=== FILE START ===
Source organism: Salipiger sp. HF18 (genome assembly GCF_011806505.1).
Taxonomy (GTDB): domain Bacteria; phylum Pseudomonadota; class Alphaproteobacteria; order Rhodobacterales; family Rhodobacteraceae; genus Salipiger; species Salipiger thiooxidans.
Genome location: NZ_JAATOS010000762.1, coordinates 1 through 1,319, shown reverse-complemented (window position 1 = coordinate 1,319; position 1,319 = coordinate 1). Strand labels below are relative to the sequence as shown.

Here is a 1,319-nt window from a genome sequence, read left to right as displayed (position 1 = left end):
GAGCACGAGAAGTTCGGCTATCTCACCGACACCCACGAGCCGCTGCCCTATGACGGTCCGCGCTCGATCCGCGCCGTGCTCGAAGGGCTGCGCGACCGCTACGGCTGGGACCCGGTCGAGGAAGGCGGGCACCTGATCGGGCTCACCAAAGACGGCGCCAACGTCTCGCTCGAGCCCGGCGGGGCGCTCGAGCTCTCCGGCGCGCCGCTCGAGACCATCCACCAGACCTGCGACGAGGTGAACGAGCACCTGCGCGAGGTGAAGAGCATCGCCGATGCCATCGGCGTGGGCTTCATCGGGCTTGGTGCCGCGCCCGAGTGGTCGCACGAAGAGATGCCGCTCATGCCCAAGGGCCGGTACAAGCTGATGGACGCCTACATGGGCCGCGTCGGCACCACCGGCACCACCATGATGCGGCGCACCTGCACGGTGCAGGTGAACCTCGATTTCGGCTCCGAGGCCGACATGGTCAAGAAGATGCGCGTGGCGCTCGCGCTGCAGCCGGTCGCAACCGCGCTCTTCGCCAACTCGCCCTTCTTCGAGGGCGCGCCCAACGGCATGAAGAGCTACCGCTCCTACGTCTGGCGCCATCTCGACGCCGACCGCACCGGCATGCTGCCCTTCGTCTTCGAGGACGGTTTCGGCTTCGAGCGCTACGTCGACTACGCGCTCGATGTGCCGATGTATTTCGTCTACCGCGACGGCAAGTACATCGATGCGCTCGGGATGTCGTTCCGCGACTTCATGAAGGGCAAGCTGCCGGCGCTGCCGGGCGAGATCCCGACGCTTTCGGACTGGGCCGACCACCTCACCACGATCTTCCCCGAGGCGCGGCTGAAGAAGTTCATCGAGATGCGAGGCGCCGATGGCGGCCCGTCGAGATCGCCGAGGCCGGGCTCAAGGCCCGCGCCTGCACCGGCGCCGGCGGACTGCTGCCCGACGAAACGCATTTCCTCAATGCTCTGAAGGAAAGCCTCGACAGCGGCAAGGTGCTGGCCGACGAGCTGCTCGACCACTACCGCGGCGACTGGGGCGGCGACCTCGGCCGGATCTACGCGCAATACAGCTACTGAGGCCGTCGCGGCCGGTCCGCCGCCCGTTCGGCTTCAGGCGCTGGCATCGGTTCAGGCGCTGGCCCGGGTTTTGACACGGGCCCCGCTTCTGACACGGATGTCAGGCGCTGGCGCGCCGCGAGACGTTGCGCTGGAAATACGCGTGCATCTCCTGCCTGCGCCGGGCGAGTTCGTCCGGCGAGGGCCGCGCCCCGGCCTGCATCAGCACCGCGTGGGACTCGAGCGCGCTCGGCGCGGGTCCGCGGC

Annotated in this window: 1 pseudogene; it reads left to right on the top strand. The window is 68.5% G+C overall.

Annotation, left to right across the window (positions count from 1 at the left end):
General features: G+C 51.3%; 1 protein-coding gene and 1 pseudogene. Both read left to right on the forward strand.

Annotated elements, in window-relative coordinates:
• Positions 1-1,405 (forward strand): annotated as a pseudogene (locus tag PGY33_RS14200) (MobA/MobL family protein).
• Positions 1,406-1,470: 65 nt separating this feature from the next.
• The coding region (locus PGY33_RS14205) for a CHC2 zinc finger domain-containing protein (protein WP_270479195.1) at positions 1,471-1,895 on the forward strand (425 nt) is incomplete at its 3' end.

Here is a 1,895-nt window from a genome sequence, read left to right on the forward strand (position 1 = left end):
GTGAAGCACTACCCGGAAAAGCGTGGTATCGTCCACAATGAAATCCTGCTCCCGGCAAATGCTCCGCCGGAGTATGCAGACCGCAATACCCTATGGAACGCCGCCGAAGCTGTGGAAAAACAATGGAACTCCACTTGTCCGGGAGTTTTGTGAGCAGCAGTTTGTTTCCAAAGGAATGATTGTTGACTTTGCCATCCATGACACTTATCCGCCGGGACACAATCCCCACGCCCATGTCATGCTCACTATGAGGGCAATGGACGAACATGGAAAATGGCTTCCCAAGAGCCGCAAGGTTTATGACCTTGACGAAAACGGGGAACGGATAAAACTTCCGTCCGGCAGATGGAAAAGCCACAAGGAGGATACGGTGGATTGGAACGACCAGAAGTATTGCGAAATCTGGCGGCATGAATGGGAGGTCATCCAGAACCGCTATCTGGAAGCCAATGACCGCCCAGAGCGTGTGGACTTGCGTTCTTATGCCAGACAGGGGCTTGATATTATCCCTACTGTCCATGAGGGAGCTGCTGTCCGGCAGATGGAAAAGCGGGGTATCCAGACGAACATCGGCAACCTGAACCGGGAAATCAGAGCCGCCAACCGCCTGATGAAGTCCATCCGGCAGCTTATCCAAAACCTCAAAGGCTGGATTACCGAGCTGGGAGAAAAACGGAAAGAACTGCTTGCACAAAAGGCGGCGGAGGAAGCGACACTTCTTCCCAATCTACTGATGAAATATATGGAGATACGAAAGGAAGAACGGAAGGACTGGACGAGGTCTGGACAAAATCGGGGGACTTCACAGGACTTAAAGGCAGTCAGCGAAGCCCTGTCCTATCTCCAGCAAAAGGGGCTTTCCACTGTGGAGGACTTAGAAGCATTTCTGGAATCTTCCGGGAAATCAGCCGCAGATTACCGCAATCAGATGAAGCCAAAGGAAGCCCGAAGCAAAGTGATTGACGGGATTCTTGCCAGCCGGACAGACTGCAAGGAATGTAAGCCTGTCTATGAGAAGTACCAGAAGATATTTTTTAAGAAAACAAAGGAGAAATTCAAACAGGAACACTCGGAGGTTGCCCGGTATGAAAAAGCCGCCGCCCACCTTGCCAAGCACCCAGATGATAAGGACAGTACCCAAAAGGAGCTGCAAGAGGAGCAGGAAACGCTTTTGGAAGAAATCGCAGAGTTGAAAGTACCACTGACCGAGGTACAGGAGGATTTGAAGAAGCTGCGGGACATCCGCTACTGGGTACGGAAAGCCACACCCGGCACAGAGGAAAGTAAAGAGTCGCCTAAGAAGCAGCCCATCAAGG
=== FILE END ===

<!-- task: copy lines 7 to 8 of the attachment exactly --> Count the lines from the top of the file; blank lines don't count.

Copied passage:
Annotation, left to right across the window (positions count from 1 at the left end):
General features: G+C 51.3%; 1 protein-coding gene and 1 pseudogene. Both read left to right on the forward strand.